I weigh the 2400 because I want those XTPs to be a close to the same as the next.

    You will have fun loading the .44 Magnum. Probably the main reason I bought mine. Mild to Wild it is. Just a great caliber. If I could today. I'd buy a light weight .44 SPC or .44 Mag as my conceal carry gun.
  11. Jeff Holt/

    Jeff Holt/ Member

  12. A strange person

    A strange person Well-Known Member

    Yeah, I heard about the 1-38" twist not stabilizing heavy bullets. I don't really care. A 300+ grain 44MAG rifle load would be so slow that a shotgun slug would be better. The good ol' 240 grainers will do whatever I need to. 200 grainers did it in the 44-40 for decades, and who knows how many deer, bear, and even moose have fallen to .50 patched round balls, which have the worst penetrating qualities a firearm projectile could possibly have. Large, terrible ballistic coefficient, soft lead, and low velocity. But they worked. I honestly can't imagine what people use the heavy bullets for. Bear defense?

    However, I have heard that some people do get 300 grain bullets to stabilize in the Marlin, but no heavier.
  13. GaryL

    GaryL Well-Known Member

    2400 is made by Alliant. Which used to be Hercules.

    H110 is not forgiving. It is full power magnum only. The loading range is fairly narrow, and it is a very stout load. I haven't had any issues lighting it with Winchester LP primers, but I'd seriously consider magnum primers in any other brand, especially if the data calls for it. After I chronographed my loads, I've actually decided to stop using H110 in 44mag. My slightly upper mid loads of 2400 come within 100fps of H110, with a lot less recoil and better accuracy. If I want to push up the 2400 loads, I still have plenty of overhead to work with.
  14. A strange person

    A strange person Well-Known Member

    "Mild to wild". Exactly.

    Thanks for the link Jeff.
  15. A strange person

    A strange person Well-Known Member

    I got H110 powder precisely because the loading range is so low; I can count on having the velocity I want. If it's stout, good! I want my Marlin 1894 to be at least a 100 yard big game gun with 240 grain bullets, and I'm gonna need at least 1700 fps to do it. somehow, the recoil of the .44MAG in a 6.5 lb. gun does not inspire fear in me, not after my 6.25 lb., 18" Ruger M77 in .308. Ugh! Glad I got rid of that thing.
  16. ironhead7544

    ironhead7544 Well-Known Member

    The 1 in 38 twist will work with bullets up to 265 gr or so. Sometimes they will stabilize a 300 gr if they are driven fast enough. 200 gr RFN cast works fine with Unique for about 1400 fps. This is the bullet and speed the 1 in 38 twist was made for. I heard they changed the 444 marlin to a 1 on 20 twist so the new 44 Magnum rifles may have been changed also.

    I like the Lee Factory Crimp die as it will set the cartridge up to fit in any chamber. I hate trouble at the range. For cast bullets it would be worthwhile to get it enlarged like the other guys said here.

    I started out loading for the 44 Mag in 1972. It is a good one to learn on. I use 296/H110 for heavy loads and Unique for practice.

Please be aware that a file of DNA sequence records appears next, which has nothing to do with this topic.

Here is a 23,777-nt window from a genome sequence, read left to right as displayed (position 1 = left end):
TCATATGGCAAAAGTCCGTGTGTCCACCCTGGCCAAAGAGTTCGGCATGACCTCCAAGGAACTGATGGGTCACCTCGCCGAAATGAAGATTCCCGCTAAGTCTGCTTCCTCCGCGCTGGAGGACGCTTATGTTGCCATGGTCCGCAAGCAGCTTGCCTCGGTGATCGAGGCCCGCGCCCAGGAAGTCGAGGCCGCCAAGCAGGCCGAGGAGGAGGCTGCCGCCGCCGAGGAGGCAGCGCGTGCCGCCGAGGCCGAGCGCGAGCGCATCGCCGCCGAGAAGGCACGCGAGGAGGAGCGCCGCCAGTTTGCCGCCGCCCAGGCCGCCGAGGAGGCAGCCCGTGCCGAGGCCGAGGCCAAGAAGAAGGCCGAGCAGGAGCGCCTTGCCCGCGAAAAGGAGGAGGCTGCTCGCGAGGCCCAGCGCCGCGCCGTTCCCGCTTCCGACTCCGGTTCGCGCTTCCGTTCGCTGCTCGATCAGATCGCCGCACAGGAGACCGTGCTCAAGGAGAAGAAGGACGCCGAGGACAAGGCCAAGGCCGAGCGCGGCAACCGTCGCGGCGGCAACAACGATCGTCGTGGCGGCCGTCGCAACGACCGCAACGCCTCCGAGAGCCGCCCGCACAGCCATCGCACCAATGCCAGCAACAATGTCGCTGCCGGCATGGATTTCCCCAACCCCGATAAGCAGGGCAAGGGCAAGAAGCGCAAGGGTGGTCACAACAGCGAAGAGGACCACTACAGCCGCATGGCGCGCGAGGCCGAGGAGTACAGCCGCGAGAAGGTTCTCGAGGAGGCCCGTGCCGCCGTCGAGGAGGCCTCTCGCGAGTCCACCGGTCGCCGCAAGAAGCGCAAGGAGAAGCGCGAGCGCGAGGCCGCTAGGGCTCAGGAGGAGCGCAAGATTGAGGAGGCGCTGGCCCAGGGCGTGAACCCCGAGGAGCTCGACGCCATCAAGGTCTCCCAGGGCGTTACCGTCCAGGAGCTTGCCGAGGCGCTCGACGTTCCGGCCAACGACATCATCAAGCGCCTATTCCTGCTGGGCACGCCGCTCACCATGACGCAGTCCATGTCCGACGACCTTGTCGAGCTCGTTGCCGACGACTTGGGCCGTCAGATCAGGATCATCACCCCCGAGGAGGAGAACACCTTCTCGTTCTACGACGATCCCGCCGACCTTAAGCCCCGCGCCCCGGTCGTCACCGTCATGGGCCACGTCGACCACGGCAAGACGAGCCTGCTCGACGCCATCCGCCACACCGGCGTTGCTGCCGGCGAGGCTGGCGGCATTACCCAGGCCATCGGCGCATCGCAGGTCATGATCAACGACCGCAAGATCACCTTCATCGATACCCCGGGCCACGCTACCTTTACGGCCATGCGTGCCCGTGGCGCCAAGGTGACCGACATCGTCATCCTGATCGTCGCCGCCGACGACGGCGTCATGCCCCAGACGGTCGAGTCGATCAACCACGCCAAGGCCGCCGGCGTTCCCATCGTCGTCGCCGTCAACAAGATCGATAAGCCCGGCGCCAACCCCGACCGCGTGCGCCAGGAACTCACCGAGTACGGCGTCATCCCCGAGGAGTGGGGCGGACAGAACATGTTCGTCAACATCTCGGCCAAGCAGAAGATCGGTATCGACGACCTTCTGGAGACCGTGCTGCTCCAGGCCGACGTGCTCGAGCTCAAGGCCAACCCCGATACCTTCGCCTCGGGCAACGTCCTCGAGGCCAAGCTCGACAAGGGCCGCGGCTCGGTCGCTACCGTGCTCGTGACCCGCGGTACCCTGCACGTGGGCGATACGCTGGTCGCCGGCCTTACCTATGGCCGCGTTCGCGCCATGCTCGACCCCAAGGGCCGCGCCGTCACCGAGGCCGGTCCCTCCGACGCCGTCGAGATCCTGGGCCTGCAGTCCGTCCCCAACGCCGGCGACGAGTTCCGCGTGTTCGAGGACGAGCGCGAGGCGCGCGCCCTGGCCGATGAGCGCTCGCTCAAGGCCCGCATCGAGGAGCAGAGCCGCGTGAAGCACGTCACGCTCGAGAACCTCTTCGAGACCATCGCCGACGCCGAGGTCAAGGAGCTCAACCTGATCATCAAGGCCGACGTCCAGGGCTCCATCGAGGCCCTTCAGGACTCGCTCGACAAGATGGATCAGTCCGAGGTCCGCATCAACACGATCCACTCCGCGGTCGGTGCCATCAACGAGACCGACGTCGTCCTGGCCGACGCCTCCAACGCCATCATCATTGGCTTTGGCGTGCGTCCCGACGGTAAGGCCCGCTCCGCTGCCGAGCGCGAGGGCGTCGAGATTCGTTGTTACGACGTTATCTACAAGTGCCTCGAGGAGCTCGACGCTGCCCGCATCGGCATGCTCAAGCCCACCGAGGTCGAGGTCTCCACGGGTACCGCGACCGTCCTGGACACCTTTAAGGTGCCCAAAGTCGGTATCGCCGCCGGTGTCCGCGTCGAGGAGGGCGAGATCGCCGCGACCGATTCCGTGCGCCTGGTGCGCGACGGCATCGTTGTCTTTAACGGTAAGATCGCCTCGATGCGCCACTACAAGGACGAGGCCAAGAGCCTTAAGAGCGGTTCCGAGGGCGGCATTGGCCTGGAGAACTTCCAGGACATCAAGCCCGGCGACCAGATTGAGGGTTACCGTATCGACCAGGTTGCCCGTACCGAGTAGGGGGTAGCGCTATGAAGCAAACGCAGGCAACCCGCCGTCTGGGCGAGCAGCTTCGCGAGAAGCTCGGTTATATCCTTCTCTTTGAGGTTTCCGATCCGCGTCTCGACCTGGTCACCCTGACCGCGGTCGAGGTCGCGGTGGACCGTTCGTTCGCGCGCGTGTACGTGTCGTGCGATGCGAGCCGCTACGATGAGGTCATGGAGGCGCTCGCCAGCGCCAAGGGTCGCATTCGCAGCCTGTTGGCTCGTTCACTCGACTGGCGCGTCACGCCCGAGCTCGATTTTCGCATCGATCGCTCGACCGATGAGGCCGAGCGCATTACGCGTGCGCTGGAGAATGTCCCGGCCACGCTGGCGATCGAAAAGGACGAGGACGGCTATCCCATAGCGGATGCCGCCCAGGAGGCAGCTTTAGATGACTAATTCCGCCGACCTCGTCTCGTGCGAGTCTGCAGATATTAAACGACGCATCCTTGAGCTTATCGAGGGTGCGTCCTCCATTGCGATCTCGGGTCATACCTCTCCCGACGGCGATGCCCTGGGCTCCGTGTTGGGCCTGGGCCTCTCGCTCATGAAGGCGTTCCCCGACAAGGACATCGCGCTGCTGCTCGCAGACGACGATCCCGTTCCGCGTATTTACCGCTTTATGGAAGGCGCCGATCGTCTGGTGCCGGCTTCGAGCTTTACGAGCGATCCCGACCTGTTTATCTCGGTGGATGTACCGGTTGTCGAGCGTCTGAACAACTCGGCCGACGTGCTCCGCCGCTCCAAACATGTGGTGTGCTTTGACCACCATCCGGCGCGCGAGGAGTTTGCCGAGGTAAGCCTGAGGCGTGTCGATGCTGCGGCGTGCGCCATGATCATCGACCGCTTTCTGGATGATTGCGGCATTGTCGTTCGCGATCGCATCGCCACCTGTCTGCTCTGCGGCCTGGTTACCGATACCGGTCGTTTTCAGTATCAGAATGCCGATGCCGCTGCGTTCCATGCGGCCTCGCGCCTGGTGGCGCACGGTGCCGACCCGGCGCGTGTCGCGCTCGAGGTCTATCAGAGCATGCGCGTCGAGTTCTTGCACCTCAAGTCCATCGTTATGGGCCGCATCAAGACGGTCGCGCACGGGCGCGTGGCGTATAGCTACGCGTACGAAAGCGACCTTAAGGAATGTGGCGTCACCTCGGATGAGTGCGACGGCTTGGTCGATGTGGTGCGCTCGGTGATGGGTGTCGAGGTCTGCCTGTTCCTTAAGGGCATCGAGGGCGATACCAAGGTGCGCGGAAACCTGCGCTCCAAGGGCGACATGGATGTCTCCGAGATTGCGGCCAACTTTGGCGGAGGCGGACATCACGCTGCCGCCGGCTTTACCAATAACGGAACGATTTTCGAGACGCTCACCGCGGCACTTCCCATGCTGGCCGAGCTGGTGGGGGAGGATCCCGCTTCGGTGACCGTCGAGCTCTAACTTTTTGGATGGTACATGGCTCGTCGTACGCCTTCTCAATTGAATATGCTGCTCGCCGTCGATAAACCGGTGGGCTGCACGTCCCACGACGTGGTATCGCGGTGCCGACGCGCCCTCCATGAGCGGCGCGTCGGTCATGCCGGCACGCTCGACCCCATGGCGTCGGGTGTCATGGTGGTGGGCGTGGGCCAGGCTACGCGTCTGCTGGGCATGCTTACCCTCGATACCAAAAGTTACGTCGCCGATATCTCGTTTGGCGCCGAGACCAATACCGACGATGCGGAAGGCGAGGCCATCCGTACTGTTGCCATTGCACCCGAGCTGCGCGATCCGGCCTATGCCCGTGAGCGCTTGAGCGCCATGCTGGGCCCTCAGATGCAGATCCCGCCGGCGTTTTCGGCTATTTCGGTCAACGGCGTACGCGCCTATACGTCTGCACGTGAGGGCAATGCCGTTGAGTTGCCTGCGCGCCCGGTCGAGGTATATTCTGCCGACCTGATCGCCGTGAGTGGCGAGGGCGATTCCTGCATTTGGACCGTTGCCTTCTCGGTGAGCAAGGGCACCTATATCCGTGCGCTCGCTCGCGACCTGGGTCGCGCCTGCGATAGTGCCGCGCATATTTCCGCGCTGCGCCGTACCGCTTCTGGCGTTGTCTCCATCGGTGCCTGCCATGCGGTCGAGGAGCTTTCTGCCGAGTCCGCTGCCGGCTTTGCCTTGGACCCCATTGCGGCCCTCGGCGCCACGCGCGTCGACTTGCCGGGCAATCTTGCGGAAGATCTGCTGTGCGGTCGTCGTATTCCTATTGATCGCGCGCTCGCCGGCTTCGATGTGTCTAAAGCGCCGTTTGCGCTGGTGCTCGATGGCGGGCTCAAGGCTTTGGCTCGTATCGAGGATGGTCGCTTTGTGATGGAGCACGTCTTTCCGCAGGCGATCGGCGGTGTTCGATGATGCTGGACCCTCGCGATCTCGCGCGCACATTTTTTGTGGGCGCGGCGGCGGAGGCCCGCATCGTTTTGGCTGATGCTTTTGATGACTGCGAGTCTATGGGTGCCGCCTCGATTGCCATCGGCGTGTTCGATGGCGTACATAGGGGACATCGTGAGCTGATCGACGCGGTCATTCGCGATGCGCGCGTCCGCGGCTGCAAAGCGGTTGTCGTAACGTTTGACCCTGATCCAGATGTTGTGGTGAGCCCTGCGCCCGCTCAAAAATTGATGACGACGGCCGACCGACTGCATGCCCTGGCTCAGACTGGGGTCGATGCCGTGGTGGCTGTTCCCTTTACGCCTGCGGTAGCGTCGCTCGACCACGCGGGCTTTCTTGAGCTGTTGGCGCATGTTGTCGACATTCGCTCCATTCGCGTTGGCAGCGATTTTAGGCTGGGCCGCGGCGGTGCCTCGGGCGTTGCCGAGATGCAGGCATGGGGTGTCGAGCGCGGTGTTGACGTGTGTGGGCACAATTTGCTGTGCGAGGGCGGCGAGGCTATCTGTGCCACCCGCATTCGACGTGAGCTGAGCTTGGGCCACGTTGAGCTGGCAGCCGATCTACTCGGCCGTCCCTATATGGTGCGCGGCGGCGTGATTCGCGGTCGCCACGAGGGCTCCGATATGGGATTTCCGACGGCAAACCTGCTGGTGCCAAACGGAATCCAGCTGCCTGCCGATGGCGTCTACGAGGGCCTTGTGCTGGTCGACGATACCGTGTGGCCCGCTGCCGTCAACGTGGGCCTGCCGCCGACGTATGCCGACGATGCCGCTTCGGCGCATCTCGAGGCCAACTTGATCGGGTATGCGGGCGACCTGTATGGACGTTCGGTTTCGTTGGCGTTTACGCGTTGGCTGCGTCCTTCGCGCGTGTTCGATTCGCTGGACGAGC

17. A strange person

    A strange person Well-Known Member

    I'm planning to create the following loads:

    240 grain XTP, 1700-1800 fps
    For deer and black bear out to 100 yards (Northwoods hunting)

    240 grain cast flat nose, 1000 fps
    For target, plinking, small game, self-defense, and for quick, opportunistic shots while hiking, as it would be relatively hearing-safe and would pack enough wallop for deer out to 40 yards or so in my opinion.

    200 grain JSP, 2050 fps
    This would be enough velocity for me to reliably hit deer with at 150 yards or more. At this range, it would be ballistically identical to a 44-40 at the muzzle. I'd probably restrict this to whitetails.
  18. Eb1

    Eb1 Well-Known Member

    I shoot the Missouri Cast Bullet Co. 240 LSWC without issues. Between 900 and 1400 fps there isn't any leading. Just fun, fun, fun with easy cleanup.
  19. ArchAngelCD

    ArchAngelCD Well-Known Member

    If you're talking about the data provided on the Hodgdon load data site it's simple, Hodgdon doesn't update their handgun caliber load data often in the rifle section. It seems they never add new powders to the rifle section and I'm guessing it's because they don't want to do the velocity tests. The only difference between the 44 Magnum load data in the handgun section and rifle section is the reported velocity. The charge weights and pressures are the same. You can use any of the load data from the handgun section in a rifle because like I said, the only difference is the reported velocities.
  20. Powderman

    Powderman Well-Known Member

    Friend, you're in dangerous territory here.

    Current data from the Hodgdon reloading site shows maximum loads and velocities with H110 and the 240 grain Nosler JHP at 1522 fps. Even with the longer rifle barrel, I cannot see stacking on 200 fps more.

    And, for the 200 grain jacketed bullet, 28.5 grains will just barely break 1800 fps with H110. That is a max load, by the way.

    If you want a good bullet for game, I highly recommend a good, heavy bullet pushed at moderate velocities. My favorite load for my .44 Magnum is my own cast Keith style LSWC, sized to .430 inch, and lubed with Javelina Alox. 8.5 grains of Unique makes the bullet clear my revolver (8 inch Smith and Wesson) at slightly over 1000 fps. I have personally driven that bullet (cast from wheelweight) through 2 inches of CDX plywood at 50 yards. It is a hard-hitting and accurate load. Max for that bullet is 11.0 of Unique; I'd probably start at 9.5 and work up for a good, hard hitting load.

    I can give an even better example...

    I shoot a black powder cartridge rifle--a .45-120 Sharps. I use a number of bullets in it, but my favorite load is 120 grains of Goex 1F, compressed, with sealer and overpowder wads and a grease cookie, under a 500 grain Postell-type cast bullet, sized to .459 inch. Out of a 34" barrel, this load will come cruising out at about 1630 fps--but it will knock an elk out of its socks at 300 yards. Not the fastest load in the world--but it hits like a rabid locomotive on steroids.